The data shown below were collected from the profile of 1 tweeter who shared this research output. Click here to find out more about how the information was compiled.

Mendeley readers

The data shown below were compiled from readership statistics for 98 Mendeley readers of this research output. Click here to see the associated Mendeley record.

Geographical breakdown

Country Count As %
Kazakhstan 1 1%
Unknown 97 99%

Demographic breakdown

Readers by professional status Count As %
Student > Ph. D. Student 15 15%
Researcher 12 12%
Student > Master 11 11%
Student > Doctoral Student 11 11%
Student > Bachelor 10 10%
Other 20 20%
Unknown 19 19%
Readers by discipline Count As %
Agricultural and Biological Sciences 30 31%
Biochemistry, Genetics and Molecular Biology 13 13%
Immunology and Microbiology 9 9%
Engineering 8 8%
Pharmacology, Toxicology and Pharmaceutical Science 5 5%
Other 11 11%
Unknown 22 22%

Attention Score in Context

This research output has an Altmetric Attention Score of 2. This is our high-level measure of the quality and quantity of online attention that it has received. This Attention Score, as well as the ranking and number of research outputs shown below, was calculated when the research output was last mentioned on 12 May 2017.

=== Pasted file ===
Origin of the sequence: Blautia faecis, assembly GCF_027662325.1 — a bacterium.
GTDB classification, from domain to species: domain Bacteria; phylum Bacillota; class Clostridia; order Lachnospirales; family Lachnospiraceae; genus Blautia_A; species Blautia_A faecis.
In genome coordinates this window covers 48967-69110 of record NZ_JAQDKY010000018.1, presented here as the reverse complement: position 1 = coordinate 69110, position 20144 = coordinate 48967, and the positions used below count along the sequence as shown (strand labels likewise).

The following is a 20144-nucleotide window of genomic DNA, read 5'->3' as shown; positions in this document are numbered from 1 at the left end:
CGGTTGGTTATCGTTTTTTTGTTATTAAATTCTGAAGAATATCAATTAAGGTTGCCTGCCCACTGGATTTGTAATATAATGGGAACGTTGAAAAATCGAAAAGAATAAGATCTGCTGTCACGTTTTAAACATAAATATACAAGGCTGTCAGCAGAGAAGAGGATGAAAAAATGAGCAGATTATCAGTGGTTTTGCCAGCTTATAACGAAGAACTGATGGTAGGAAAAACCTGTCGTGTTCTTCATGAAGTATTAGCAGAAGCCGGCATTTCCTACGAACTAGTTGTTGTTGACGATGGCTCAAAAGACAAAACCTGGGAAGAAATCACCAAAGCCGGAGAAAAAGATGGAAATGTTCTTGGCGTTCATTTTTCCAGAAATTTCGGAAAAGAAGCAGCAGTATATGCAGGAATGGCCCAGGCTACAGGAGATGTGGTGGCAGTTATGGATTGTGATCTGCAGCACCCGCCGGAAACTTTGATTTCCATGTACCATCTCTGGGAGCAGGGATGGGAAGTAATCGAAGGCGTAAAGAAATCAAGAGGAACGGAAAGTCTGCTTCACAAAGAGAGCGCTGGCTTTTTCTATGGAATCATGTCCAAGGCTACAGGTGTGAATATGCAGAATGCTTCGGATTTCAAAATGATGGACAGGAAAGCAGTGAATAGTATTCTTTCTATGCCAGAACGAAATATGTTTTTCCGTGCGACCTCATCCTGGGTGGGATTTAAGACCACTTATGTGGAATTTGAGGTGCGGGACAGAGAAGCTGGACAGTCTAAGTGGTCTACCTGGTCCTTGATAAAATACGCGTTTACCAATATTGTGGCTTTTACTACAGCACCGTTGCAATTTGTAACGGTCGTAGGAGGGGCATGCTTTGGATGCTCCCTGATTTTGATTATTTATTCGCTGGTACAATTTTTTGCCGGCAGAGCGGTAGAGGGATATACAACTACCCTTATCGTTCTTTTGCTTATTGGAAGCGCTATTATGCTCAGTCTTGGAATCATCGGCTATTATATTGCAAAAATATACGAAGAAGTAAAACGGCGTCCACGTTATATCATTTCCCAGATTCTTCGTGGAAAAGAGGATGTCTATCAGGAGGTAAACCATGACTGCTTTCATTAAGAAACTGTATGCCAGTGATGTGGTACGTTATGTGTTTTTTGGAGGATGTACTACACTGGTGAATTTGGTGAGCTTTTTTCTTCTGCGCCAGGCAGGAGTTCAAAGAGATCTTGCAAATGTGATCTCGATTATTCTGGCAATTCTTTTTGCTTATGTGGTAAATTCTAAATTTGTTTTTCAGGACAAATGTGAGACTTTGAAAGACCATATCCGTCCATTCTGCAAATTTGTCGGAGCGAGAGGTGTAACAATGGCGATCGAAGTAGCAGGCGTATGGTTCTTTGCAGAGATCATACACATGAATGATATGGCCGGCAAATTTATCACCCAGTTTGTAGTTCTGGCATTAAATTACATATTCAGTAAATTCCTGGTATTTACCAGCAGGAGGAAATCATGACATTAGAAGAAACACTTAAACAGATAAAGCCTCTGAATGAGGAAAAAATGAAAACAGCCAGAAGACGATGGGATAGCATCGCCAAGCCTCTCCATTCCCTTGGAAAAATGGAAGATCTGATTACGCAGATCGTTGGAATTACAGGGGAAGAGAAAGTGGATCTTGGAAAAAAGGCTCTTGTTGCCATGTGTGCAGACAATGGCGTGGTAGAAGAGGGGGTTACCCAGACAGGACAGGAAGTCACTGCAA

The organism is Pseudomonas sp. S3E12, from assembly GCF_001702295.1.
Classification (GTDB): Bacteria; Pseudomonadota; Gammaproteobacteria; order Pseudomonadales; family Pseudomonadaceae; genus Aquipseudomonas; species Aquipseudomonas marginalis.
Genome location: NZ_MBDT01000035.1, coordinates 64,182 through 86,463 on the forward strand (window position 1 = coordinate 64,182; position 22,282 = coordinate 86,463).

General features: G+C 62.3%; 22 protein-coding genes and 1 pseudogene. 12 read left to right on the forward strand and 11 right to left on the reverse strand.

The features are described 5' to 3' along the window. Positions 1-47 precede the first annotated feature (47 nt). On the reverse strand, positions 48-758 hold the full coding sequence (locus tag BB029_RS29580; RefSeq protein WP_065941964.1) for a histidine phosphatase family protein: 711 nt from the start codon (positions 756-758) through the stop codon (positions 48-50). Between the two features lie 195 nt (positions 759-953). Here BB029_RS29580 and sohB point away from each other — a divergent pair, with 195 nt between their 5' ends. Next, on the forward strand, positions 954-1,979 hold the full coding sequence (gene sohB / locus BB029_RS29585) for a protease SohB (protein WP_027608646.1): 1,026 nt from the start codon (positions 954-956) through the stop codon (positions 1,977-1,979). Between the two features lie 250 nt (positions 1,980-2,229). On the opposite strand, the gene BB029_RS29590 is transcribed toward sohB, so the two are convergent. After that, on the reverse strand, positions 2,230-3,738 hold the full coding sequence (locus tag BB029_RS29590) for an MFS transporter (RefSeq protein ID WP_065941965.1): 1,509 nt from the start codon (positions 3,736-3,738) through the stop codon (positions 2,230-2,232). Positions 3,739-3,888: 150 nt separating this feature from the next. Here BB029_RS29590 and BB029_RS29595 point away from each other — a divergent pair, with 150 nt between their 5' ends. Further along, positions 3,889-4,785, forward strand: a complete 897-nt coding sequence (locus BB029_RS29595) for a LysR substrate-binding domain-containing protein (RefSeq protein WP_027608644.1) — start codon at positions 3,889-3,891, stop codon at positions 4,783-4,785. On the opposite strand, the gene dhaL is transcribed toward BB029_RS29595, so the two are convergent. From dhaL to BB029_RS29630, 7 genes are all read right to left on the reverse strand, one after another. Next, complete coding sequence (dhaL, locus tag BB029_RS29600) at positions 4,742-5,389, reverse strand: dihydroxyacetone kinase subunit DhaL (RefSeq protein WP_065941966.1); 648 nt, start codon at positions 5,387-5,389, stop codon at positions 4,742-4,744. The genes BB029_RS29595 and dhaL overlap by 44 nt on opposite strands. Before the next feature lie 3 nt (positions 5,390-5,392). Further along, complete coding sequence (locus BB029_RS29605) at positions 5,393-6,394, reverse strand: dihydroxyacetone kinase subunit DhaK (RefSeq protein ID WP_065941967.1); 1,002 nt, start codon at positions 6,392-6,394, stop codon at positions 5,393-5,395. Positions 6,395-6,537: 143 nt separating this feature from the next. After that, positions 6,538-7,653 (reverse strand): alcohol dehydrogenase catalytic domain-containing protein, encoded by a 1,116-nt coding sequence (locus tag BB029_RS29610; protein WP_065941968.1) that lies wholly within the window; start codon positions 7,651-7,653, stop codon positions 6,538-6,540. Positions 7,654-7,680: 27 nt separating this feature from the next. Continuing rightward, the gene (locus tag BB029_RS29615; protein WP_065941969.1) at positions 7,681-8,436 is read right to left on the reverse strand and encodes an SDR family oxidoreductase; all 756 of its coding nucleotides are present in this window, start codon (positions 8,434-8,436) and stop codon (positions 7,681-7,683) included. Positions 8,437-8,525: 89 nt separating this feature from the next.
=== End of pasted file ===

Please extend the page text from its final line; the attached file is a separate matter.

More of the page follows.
All research outputs
#5,274,715
of 9,821,976 outputs
Outputs from BMC Microbiology
#800
of 1,578 outputs
Outputs of similar age
#118,983
of 248,778 outputs
Outputs of similar age from BMC Microbiology
#29
of 98 outputs
Altmetric has tracked 9,821,976 research outputs across all sources so far. This one is in the 43rd percentile – i.e., 43% of other outputs scored the same or lower than it.
So far Altmetric has tracked 1,578 research outputs from this source. They receive a mean Attention Score of 3.4. This one is in the 44th percentile – i.e., 44% of its peers scored the same or lower than it.
Older research outputs will score higher simply because they've had more time to accumulate mentions. To account for age we can compare this Altmetric Attention Score to the 248,778 tracked outputs that were published within six weeks on either side of this one in any source. This one is in the 48th percentile – i.e., 48% of its contemporaries scored the same or lower than it.
We're also able to compare this research output to 98 others from the same source and published within six weeks on either side of this one. This one has gotten more attention than average, scoring higher than 61% of its contemporaries.